Inquiring minds are asking why hard earned American Taxpayers money is being used to fund China’s slave economy. Just another way of looking at The Stimulus and why it is bad policy:
Trade and foreign direct investment total half of global gross domestic product. Multinational corporations drive both. They shop around the world for the lowest-cost production centers and ship goods to wherever the demand is. Demand and supply are dislocated. So when a government introduces stimulus, the initial increase in demand doesn’t necessarily boost local supply. More importantly, if multinationals decide to invest somewhere else, there wouldn’t be an increase in jobs to sustain the growth in demand beyond the stimulus.
Just as water flows down, stimulus affects low-cost economies more, wherever it is initiated. As the West pours money into the global economy through large fiscal deficits or central banks expanding balance sheets, the emerging economies are drowning in excess liquidity. Everything is turning red-hot.
This is correct in its first assumption: that emerging economies end up ‘stealing’ the stimulus from the host country it was intended. However, what is disconcerting is the second part…the idea of run-away inflation:
Deflation prophets in the West are in for a rude awakening. Eastern fire will turn Western ice into a mess, and 2012 looks like it will be the year of melting. The fuel for the fire is coming from deflation-fighting stimulus programs, such as that of U.S. President Barack Obama.
Stimulus is prescribed as a panacea for recession. In today’s global economy, it isn’t effective in the best of circumstances and is outright wrong for what ails the West now.
Beware of ‘panaceas’. Isn’t that the word the snakeoil salesmen used when saying there product would cure the incurable diseases of the 19th century? Didn’t work then either.
This is a common misconception not only in economics, but generally in life. It is from the human condition to look at a problem in a linear equation. Usually thought of as a straight line or, at most, a parabolic or logrithmic function.
However, that is not actually the way nature or the universe work. In the natural world functions are almost always discontinuous with a point of inflection. When that point is reached…disastrous results occur in the opposite direction. Think of any economic bubble ‘popping’. That is the point of inflection.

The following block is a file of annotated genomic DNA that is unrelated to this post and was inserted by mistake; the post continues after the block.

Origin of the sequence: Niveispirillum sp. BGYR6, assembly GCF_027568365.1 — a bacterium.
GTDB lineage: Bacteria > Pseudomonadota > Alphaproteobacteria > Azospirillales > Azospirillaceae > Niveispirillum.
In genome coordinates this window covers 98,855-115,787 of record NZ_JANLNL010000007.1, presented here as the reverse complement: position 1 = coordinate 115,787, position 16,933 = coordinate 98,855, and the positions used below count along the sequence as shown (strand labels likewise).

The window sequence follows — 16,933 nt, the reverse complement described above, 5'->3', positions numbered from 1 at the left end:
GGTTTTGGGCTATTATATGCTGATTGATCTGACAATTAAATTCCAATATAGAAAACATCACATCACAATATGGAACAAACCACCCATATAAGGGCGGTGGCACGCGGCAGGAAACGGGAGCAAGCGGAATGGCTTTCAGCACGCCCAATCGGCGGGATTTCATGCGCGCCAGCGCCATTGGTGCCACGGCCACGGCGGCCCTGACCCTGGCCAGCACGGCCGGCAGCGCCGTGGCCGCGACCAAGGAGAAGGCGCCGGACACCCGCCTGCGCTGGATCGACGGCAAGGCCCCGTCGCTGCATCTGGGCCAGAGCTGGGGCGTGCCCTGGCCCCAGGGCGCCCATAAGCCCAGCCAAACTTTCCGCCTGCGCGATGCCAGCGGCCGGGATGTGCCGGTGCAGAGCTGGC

This writer makes the mistake that he knows more than the deflationists. It is false pride. No one knows the future and maybe we won’t reach this point of inflection during this crises. But at some point it will be reached. The reason the deflationists feel we are there is because they see ‘differences’ this time. The stimulus ISN’T working as it should. Prices are dropping.
The author of this article states:
Much of the “heat” comes from the property market in emerging markets. Million-dollar flats in Mumbai have panoramic views of the city’s slums. Hong Kong’s real-estate prices have almost reclaimed their 1997 peak, though the economy has barely grown since then in per-capita terms. Overpaid bankers who pay 15 percent income tax in Hong Kong are stretched to buy Beijing or Shanghai properties. Moscow is somehow always near the top of the list of the world’s most expensive cities.
What this author is missing is that these governments (especially China) are providing stimulus for their economies…and they don’t have a free market to keep them honest.
Deflation occurs when debt becomes so onerous that service of it becomes impossible and the economy falls flat. In other words, when it reaches the point of inflection.
In short, beware the point of inflection.
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